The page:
that spreads its prisoned tentacles like streamers of great beauty only to
sting and torture all that falls within their radiant fields. Man himself is busy
digging the pit and fashioning the snare, but he will not believe it. His feet
are in the trap of circumstance; his eyes are on an illusion.

Mycteroperca moving in its dark world of green waters is as fine
an illustration of the constructive genius of nature, which is not
beatific, as any which the mind of man may discover. Its great superiority
lies in an almost unbelievable power of simulation, which relates solely to the
pigmentation of its skin. In electrical mechanics we pride ourselves on our
ability to make over one brilliant scene into another in the twinkling of an eye,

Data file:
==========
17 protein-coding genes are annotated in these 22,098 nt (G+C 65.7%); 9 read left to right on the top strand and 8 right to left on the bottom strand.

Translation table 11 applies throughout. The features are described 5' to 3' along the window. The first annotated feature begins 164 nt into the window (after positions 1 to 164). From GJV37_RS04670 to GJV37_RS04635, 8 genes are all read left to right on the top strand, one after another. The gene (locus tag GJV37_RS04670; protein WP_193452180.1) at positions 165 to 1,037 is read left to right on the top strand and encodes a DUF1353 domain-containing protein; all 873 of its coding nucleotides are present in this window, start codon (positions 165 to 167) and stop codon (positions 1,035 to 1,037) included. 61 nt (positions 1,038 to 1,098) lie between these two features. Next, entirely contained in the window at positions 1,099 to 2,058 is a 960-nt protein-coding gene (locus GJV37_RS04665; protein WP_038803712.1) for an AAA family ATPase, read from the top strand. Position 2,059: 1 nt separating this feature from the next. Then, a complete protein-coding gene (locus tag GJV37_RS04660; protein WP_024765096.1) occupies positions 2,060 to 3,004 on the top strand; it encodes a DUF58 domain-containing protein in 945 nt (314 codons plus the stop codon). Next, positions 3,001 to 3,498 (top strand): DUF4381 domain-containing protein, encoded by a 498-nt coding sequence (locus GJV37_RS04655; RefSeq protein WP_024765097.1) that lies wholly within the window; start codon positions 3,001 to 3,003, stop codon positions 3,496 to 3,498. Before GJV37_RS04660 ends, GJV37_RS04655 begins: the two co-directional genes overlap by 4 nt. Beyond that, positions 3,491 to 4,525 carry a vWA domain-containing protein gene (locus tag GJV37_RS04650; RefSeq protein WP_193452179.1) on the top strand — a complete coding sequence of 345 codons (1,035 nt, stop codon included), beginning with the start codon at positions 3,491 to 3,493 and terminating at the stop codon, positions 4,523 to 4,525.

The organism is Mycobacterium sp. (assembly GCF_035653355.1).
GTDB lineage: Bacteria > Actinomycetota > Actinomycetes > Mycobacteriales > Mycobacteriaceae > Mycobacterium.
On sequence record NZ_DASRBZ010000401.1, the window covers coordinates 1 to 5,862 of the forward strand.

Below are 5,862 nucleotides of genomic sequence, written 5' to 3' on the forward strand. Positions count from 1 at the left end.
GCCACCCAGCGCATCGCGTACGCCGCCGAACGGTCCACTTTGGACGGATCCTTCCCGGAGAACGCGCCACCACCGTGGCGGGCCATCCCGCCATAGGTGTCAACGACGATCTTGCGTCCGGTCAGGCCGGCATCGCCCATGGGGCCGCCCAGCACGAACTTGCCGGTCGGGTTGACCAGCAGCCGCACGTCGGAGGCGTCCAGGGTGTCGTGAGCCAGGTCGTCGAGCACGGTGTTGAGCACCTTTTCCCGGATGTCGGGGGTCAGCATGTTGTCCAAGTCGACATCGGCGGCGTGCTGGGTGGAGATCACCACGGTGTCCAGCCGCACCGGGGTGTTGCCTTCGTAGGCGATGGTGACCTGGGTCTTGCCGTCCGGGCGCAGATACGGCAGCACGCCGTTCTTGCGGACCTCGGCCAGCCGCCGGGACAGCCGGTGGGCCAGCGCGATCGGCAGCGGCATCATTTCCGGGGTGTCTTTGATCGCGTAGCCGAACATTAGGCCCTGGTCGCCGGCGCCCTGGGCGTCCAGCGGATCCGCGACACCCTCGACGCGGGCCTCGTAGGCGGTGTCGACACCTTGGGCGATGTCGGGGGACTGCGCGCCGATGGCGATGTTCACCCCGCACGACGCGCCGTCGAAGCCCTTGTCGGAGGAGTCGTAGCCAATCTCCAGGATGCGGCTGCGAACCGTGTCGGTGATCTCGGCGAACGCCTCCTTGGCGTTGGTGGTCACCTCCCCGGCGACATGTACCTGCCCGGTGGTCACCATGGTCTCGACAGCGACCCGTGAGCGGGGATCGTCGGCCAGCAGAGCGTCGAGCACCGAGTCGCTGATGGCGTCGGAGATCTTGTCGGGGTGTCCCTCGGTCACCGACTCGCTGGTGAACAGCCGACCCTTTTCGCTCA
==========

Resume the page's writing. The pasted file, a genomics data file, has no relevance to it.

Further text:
and flash before the gaze of an onlooker pcture after picture, which appear
and disappear as we look....What would you say was the intention of the
overruling, intellilgent, constructive force which gives to Micteroperca this
ability? To fit it to be truthful? To permit it to present an invarying appearance
which all honest life-seeking fish may know? Or would you say that subtlety,
chicanery, trickery were here at work?...Would you say in the face
of this that a beatific, beneficent creative, overruling power never wills that
which is tricky or deceptive? Or would you say that this material seeming
in which we dwell is itself an illusion? If not, whence then the Ten
Commandments and the illusion of justice? Why were the beatitudes dreamed
of and how do they avail?"

Theodore Dreiser
*The Financier*
*Trilogy of Desire, Volume 1*

The Unbearable Lightness of Blogging

Reflecting the richness of blogs
Blindheit {click here}
tracks A New Broom {click here}
recalling the wealth in seasons.
Movement- centrality of movement in physical reality
focusses attention on those aspects of experience that
occupy duration. But what of those aspects of actuality
that do not have as their most outstanding aspect a
"spread" in duration? These are the things we take